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Python | List comprehension vs * operator

  • Last Updated : 10 Dec, 2019

* operator and range() in python 3.x has many uses. One of them is to initialize the list.

Code : Initializing 1D-list list in Python

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# Python code to initialize 1D-list  
  
# Initialize using star operator
# list of size 5 will be initialized.
# star is used outside the list.
list1 = [0]*5  
  
  
# Initialize using list comprehension
# list of size 5 will be initialized.
# range() is used inside list.
list2 = [0 for i in range(5)]  
  
print("list1 : ", list1)
print("list2 : ", list2)
Output:



list1 :  [0, 0, 0, 0, 0]
list2 :  [0, 0, 0, 0, 0]

Here, Only difference is star operator is used outside of the list. And range() is used inside. These two can also be used with a list within the list or Multidimensional list.

Code : list within list using * operation and range()




# Python code to 
# initialize list within the list 
  
# Initialize using star operator
list1 = [[0]]*5  
  
# Initialize using range()
list2 = [[0] for i in range(5)]  # list of 5 "[0] list" is initialized.
  
# Both list are same so far
print("list1 : ", list1)
print("list2 : ", list2)
Output:
list1 :  [[0], [0], [0], [0], [0]]
list2 :  [[0], [0], [0], [0], [0]]

The real glitch is with the multidimensional list. While dealing with a multidimensional list, initialization method matters a lot. Both methods * operator and list comprehension behaves differently.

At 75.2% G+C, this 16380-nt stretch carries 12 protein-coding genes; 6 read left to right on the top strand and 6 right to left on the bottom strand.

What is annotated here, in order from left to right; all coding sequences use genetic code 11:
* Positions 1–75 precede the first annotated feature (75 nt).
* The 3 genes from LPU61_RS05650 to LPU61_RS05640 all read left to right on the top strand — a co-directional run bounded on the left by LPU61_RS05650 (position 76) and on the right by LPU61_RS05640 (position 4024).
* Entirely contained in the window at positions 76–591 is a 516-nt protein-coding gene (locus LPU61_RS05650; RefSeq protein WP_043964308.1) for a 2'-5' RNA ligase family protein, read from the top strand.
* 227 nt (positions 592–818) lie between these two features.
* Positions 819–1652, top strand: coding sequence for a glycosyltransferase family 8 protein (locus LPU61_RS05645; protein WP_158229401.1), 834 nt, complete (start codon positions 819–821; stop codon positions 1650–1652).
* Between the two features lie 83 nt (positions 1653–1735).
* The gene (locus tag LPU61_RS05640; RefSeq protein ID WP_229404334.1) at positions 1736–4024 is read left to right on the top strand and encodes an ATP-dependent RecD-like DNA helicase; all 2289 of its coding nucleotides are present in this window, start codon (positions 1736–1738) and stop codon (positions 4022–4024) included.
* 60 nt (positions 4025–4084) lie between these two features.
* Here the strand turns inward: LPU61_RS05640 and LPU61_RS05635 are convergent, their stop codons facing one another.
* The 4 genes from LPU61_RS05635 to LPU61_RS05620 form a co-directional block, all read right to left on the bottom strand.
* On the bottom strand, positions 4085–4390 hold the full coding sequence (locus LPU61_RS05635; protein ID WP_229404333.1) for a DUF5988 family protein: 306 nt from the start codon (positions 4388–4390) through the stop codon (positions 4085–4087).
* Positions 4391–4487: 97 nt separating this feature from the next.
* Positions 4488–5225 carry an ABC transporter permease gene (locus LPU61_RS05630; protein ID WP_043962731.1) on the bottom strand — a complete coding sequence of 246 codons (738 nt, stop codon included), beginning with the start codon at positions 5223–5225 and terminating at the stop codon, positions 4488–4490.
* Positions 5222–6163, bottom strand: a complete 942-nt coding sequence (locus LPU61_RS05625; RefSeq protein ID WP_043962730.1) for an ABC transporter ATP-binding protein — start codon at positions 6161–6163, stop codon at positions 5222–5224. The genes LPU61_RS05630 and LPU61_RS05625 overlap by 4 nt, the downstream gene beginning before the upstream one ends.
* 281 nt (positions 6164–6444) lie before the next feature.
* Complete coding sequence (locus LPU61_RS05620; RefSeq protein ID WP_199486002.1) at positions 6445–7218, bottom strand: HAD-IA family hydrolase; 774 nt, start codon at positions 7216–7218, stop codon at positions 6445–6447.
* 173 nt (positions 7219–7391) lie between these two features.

Code : Multi-dimensional List




# Consider same previous example.
  
# Initialize using star operator.
star_list = [[0]]*5
  
# Initialize using list Comprehension.
range_list = [[0] for i in range(5)]
  
star_list[0] = 8 # Expected output will come.
range_list[0] = 8 # Expected output.
  
'''
Output:
    star_list = [8, [0], [0], [0], [0]]
    range_list = [8, [0], [0], [0], [0]]
'''
  
# Unexpected output will come.
star_list[2].append(8
'''
    Since star_list[2] = [0]. so it will find for all
    [0] in list and append '8' to each occurrence of
    [0]. And will not affect "non [0]" items is list.'''
      
      
range_list[2].append(8) # expected output.
  
print("Star list  : ", star_list)
print("Range list : ", range_list)
Output:
Star list  :  [8, [0, 8], [0, 8], [0, 8], [0, 8]]
Range list :  [8, [0], [0, 8], [0], [0]]

If someone wants to deal with 1D-array, one can use anything. But with the multidimensional array, one should use list comprehension.




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